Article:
11. Good on McKibbin for drawing attention to the widening disconnect between commodity prices and the AUD. I know MB has been screaming it from the rooftops for weeks now, but McKibbin brings some gravitas to the issue.

    What’s most concerning is the RBA seems to be losing all control over the exchange rate. With CBs piling into the AUD as a “safe haven” (only to run like hell when TSHTF) lowering rates and/or direct intervention in the currency markets won’t have any impact. The RBA simply doesn’t have the firepower.

    Oh, and Bloxham would see no problem with the dollar at $2.50. If the market determines that is the correct value for the currency, then it must be correct.

    Bloxham has never seen a recession in his adult life, so he’s never seen the consequences of irrational valuations during a boom. Seriously, all these cheerleaders for the dollar should be made to spend a month working for a manufacturer or some other trade exposed business. Kinda like a Go Back To Where You Came From for bullhawks.

  12. At last, someone has introduced some reality to the currency debate.

    Eslake is wrong on this one. All the rules change when the world interest rate is stuck at 0%, because the 0% zone is forced into manipulating long-term rates lower (stealth depreciation). The exchange rate doesn’t perform the same function it did during normal times.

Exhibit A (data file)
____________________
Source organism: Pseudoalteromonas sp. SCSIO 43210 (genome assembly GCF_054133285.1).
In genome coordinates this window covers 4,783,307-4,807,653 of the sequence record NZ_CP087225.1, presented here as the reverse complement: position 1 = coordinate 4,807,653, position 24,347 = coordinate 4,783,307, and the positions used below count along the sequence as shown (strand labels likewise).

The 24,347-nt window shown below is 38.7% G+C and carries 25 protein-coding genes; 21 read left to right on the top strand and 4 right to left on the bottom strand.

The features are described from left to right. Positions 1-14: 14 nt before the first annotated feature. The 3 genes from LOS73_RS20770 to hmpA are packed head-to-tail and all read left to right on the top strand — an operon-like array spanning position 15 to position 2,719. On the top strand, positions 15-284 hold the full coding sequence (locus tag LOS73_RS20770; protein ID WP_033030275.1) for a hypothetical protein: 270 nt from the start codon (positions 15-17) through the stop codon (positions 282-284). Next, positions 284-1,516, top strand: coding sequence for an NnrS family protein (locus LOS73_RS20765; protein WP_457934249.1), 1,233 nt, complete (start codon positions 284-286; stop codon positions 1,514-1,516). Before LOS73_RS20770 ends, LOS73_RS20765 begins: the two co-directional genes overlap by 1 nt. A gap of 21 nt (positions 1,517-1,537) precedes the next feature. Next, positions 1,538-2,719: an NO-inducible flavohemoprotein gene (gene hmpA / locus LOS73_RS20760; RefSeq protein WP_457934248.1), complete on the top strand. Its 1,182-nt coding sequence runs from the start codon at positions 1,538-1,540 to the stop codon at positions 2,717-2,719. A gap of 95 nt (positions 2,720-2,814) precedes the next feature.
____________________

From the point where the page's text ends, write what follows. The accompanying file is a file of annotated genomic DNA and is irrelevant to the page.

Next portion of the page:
Treasury in particular hasn’t accepted this; instead they have pretended that the currency has been driven by the ToT. It hasn’t – now it is becoming obvious. It would be reckless for the RBA not to consider intervention.

  13. StanGoodvibesMEMBER

    Oh come on, it’s not ALL bad. Us Kiwis working over here are having a cracking time paying off NZ mortgages….

        • It’s what mcKibbon sort of insinuates.

          If they want our currency, print plenty off it and exchange it for their real assets.

          I mean if we were ever going to buy up the world, now is the time. Perhaps using it to pay off our excessively large mortgages may have something to do with it.

        • Yes. Isn’t one of the major (the only?) benefits of having a strong currency that you get more in return for sending the same amount of money overseas?

  14. “It would be reckless for the RBA not to consider intervention.”

    You’re effectively saying that because ZIRP is distorting financial markets elsewhere, we should distort ours too. The main reason foreign parties wish to hold the AUD is because we are pursuing a sound-money policy. Were this to change – that is, we were perceived to be willing to debase the currency – the exchange rate would drop like a stone. We would not be adapting to a high exchange rate, but a weak one. Considering the impact this would have on inflation and our foreign debt, we would soon be wishing for a high exchange rate once again.

    We have to accept that global markets dislocated and relative values are distorted. It does not follow that, of our own volition, we should set out to distort things even more.

    • That’s not what I’m saying. For simplicity, split up the global economy between “Australia” and “The World”. When the world rate is at 0%, 2 things happen:
      1. The short rate can’t be cut, so “The World” CB has to use expectations and other means to lower long rates. This is partly depreciation by stealth.